Sweden set the trend in Europe by outlawing paying for sex in 1999. British Home Office officials have traveled to countries including Sweden to study the laws.
Across Europe, laws vary: In the Netherlands, famed for Amsterdam’s “red light” district, prostitution is legal and street prostitution is confined to managed zones, although the city wants to partially reverse full legalization introduced in 2000, because it has not achieved its aim of bringing the profession out of the shadows and protecting sex workers.
Denmark legalized prostitution in 1999; prostitution is legal in Germany on and off the street, but coercing prostitution is an offence. In France, like in Britain, prostitution is not illegal, but touting on a public highway and pimping are offences.
The trade thrives under a hotchpotch of restrictions that evolved over years: in Britain, brothels are illegal, but “saunas” and “massage parlors,” many of which are fronts for prostitution according to police, operate with licenses issued by local authorities.
British society has been tolerant of prostitution for so long it will take time to make men understand that the trade is harmful to women, Matthews said.
“The UK has a very long established tradition that paying for sex is OK, it’s a man’s right,” he said. But he said new research shows many men who visit prostitutes are not highly motivated, and could be dissuaded by penalties or education.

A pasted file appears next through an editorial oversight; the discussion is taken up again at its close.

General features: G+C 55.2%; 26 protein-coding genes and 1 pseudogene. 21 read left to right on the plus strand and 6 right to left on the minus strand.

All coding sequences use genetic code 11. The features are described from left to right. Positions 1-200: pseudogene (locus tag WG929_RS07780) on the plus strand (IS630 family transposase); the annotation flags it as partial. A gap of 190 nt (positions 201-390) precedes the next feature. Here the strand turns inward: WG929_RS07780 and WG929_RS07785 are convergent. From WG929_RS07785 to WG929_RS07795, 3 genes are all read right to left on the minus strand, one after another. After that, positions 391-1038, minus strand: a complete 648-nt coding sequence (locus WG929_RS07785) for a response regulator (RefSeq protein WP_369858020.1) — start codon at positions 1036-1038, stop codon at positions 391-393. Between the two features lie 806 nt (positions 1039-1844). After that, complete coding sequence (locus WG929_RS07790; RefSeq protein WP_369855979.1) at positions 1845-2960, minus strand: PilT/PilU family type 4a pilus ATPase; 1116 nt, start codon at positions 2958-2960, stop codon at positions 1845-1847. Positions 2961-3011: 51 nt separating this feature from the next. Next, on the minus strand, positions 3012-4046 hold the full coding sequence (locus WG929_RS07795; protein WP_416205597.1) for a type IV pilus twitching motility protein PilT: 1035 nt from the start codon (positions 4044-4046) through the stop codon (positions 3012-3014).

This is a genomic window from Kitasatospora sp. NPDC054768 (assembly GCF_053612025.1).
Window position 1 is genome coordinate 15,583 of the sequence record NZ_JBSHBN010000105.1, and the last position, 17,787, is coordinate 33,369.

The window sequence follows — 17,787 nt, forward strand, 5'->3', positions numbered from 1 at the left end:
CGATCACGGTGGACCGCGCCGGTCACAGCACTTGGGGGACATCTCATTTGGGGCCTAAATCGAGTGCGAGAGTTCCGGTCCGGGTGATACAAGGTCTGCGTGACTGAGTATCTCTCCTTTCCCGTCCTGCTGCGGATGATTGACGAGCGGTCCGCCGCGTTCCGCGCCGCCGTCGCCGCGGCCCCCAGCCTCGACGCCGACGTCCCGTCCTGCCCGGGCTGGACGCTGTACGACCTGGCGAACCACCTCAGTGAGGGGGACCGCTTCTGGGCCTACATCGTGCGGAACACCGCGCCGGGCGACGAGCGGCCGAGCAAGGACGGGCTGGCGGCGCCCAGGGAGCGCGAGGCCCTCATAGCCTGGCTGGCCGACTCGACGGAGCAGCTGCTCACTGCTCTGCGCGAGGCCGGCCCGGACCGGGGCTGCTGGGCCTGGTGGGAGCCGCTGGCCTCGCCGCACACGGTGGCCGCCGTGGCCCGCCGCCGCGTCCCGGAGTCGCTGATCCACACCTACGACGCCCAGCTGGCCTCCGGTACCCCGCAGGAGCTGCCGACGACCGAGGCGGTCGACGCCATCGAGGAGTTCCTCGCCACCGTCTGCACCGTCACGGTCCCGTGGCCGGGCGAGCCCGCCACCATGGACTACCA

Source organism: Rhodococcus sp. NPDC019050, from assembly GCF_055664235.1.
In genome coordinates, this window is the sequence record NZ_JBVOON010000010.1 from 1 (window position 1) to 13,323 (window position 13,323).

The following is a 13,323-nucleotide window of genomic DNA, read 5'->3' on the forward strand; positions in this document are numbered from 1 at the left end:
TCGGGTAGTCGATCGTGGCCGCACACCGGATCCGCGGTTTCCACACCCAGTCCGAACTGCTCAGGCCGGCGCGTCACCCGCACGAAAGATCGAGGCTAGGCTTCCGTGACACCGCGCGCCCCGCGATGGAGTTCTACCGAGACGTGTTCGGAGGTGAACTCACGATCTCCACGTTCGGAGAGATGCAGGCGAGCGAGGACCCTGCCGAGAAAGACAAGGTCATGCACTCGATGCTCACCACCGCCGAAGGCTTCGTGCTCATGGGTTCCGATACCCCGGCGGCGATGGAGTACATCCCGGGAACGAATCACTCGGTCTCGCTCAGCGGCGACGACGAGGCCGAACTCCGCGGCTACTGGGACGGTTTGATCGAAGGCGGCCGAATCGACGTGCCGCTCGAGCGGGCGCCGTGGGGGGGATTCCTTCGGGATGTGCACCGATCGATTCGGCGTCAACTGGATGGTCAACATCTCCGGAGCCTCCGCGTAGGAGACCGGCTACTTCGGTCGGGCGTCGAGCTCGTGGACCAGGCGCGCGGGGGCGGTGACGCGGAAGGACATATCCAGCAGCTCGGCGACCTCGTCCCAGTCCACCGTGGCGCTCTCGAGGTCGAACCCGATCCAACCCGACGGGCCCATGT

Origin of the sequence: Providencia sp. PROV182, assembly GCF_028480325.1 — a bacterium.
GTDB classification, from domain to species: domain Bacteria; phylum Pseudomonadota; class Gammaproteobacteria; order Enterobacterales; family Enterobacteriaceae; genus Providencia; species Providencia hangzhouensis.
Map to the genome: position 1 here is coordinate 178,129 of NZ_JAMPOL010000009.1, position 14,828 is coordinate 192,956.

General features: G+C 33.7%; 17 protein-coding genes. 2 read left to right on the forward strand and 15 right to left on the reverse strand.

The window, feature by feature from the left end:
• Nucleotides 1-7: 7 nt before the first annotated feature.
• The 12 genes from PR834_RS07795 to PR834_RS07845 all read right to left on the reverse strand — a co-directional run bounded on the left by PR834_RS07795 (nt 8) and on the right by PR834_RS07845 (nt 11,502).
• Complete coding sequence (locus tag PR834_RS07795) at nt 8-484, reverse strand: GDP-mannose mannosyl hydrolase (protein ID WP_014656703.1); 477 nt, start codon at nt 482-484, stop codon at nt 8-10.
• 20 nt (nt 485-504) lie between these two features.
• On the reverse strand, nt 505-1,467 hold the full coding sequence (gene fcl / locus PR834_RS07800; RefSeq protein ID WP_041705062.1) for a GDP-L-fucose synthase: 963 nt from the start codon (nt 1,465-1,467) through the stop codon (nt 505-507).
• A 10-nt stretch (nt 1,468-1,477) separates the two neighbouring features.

“They said it was like buying a curry at the grocery shop. The motivation is actually a lot lower than many people assume. They would buy sex if it was there -- if it’s not there, they would go do something else,” Matthews said.
“You could actually have this shift where people no longer think paying for sex is a legitimate activity.”
The fact that so many trafficked women are forced into prostitution has injected the debate with fresh urgency.
The United Nations says a revolution in affordable transport and instant communication has increased trafficking over the past decade, with the trade now worth an estimated $30 billion.
Some 85 percent of women found working in British brothels are estimated to be from outside Britain, a reversal from 10 years ago when 85 percent of them were British citizens.
There are women who argue that they deserve the right to sell sex, and that prosecuting their customers would only make the trade more dangerous.
Amanda Brooks, a Texan former call girl and author of “The Internet Escort’s Handbook,” is among these who oppose any attempts to criminalize her trade.
“I understand why feminists want to reduce demand. I’m very sympathetic. I just think you need to be a little realistic. Even in the U.S. which has been heavily criminalizing both buying and selling sex, it’s still a thriving industry.
“There’s always going to be the demand. The question is how do you regulate it so it’s safest for everyone involved? I don’t think the best way is to criminalize consenting adults.”
There was no consent involved for Alicia. Free now after months of abuse, she is trying to come to terms with her experience.
“You always think: if I had been stronger, if I had talked out, if I had screamed to the outside world, maybe they would hear,” she says.
“My thoughts were I wanted to just kill myself. But now I’m thinking it’s worth it to be alive.”